Triglav National Park

First protected in 1924, offically renamed in 1961 and now covering some 838 km2, Triglav National Park is the only National Park in Slovenia and one of Europes oldest parks. Named after its highest mountain 'Triglav' (2,864m) it covers 4% of Slovenia's total land mass and is almost entirely covered by the eastern Julian Alps. Its exceptional beauty and pristine nature attracts visitors in their thousands each year to witness and experience natures deft artistry at close quaters. Lake Bohinj provides just one of the major attractions to the park. Other lakes of equal beauty are dotted throughout, along with numerous waterfalls, gorges, rivers, creeks, streams, and mountains of staggering beauty. Bordering Italy on its north-western side Triglav National Park Slovenia is a valuable preservation area of Slovenian flora, fauna and culture. It is also a valuable educational tool for future generations of visitors.

We have picked out what we think are the 12 highlights of the park. Please scroll down to see them.

 

 

400 m long and 17 m deep, Krn Lake is considered the largest of the Alpine Lakes. At an altitude of 1390 m, it's a 2 to 2 1/2 hour walk from the Dr. Klementa Juga mountain lodge, past abandoned sherherds huts before arriving at this magical lake.

 

Lake Bohinj is the largest, permanent, natural lake in Slovenia, covering an area of 318ha. This stunning lake is at its finest in all seasons. Used as the starting point for various day trips and hikes, the Lake has been a popular tourist destination for many years. A forested walking path takes you around the entire lake, providing the opportunity to appreciate its beauty from many angles. Swimmers take to its depths in summer along with fisherman and tourist boats. Whilst in winter skaters take to its icy surface. Meanwhile sightseers, skiers and snowboarders go aloft to Vogel Ski Resort.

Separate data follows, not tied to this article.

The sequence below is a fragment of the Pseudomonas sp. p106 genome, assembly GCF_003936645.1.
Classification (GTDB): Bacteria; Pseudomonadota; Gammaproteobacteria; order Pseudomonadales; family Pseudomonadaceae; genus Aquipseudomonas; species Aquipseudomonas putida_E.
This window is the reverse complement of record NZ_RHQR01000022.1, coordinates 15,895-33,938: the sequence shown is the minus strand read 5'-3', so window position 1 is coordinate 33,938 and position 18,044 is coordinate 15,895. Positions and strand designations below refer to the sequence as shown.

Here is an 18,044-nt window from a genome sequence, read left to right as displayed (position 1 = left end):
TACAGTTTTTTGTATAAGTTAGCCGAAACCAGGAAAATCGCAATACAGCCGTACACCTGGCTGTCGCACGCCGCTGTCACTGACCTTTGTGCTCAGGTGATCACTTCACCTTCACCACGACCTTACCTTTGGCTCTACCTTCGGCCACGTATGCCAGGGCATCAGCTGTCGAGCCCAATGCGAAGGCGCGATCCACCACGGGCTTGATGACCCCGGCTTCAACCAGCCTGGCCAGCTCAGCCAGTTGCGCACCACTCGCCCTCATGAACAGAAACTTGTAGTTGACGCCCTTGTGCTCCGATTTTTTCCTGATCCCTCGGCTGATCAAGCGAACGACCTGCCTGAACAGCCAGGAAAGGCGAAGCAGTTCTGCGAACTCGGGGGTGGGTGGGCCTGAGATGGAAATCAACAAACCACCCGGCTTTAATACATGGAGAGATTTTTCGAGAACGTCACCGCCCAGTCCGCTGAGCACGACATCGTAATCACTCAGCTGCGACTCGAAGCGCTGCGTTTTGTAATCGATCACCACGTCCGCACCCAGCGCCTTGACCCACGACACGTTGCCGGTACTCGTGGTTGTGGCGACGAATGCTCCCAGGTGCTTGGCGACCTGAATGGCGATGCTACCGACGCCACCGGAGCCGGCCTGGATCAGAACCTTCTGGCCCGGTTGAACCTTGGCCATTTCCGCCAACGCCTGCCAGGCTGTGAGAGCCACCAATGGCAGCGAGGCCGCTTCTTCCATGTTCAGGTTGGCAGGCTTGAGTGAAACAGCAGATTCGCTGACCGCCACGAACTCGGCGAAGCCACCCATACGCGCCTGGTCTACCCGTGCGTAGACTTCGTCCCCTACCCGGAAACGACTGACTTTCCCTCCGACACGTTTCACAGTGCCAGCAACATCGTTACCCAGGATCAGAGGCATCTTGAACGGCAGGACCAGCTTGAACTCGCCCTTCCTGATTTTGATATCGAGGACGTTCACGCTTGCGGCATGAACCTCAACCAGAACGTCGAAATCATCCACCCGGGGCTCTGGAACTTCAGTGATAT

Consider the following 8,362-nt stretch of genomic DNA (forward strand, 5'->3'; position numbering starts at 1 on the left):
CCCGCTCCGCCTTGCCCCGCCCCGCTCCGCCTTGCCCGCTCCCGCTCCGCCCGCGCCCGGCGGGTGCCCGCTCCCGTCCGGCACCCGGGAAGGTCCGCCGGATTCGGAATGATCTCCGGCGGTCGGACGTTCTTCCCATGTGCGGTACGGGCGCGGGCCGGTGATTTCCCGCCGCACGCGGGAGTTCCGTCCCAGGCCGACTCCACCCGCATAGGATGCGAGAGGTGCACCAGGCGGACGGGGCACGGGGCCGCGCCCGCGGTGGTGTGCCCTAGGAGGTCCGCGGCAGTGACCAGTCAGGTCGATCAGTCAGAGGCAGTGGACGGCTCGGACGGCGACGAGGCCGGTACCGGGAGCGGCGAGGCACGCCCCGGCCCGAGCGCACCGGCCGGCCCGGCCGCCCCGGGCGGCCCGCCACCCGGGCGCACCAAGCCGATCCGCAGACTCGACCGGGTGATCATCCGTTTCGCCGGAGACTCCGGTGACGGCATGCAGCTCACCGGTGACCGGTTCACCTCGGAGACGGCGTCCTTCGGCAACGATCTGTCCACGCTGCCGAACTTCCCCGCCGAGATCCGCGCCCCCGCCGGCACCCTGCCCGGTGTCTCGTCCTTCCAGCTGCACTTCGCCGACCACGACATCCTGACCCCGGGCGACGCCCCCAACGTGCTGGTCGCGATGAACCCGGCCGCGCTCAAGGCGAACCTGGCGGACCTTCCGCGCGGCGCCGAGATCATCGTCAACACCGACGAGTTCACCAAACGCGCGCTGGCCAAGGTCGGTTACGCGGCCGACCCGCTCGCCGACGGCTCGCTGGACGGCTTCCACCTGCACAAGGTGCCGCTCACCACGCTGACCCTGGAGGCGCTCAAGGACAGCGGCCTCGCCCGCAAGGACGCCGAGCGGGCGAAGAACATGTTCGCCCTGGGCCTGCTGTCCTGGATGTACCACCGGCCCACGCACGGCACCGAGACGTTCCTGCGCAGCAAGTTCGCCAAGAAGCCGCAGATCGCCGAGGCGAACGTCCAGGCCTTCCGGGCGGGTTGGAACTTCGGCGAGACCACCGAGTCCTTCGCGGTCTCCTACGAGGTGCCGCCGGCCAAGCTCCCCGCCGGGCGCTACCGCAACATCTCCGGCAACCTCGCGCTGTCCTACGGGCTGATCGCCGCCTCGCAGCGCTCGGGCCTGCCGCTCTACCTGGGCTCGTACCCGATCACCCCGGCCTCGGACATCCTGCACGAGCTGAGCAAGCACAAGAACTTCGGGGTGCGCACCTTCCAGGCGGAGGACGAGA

Mt. Triglav, Slovenia's highest mountain stands proud as the centrepiece of Triglav National Park. At an impressive 2,864 m this three headed monster dominates its surrounds. A favourite hiking / climbing destination, it is said that one is only considered a true Slovenian after having scaled its slopes and glanced out at the majesty of all that surrounds. First climbed in 1778 there are now four secured routes to ascend this sleeping giant. It can become quite crowded during the summer months. However, come the colder months when the pegs and wires are covered in snow, hikers / climbers give way to mountaineers.

 

Predel Pass began its life as a trade route in 1319 when road construction first began. At the beginning of the 19th century an Austrian wooden fortress built to protect the pass was destroyed after a battle with the invading French; the majority of people stationed at the fort being killed. The then Austrian Emporer Ferdinand I, built a monument at the location to commemorate those fallen. Ruins of a more recent fortification can now be seen on either side of the road in its place. 

Mangart Mountain weighs in as Slovenia's third highest peak at 2,679m; first climbed in 1794. Exceptional views into Italy and the lakes below can be found atop what is Slovenia's highest-lying road.

 

As one of Slovenia's most popular and most famous waterfalls, Savica drops some 78 m into an artificial pool below. Fed from a watersink 500m above, the falls were immortalised by poet France Prešernen in "Krst pri Savici". Access to the falls is either an hours walk from Lake Bohinj or a 15 min walk from Savica Hut. Incidently, the Savica Falls also represent most of the inflow into Lake Bohinj.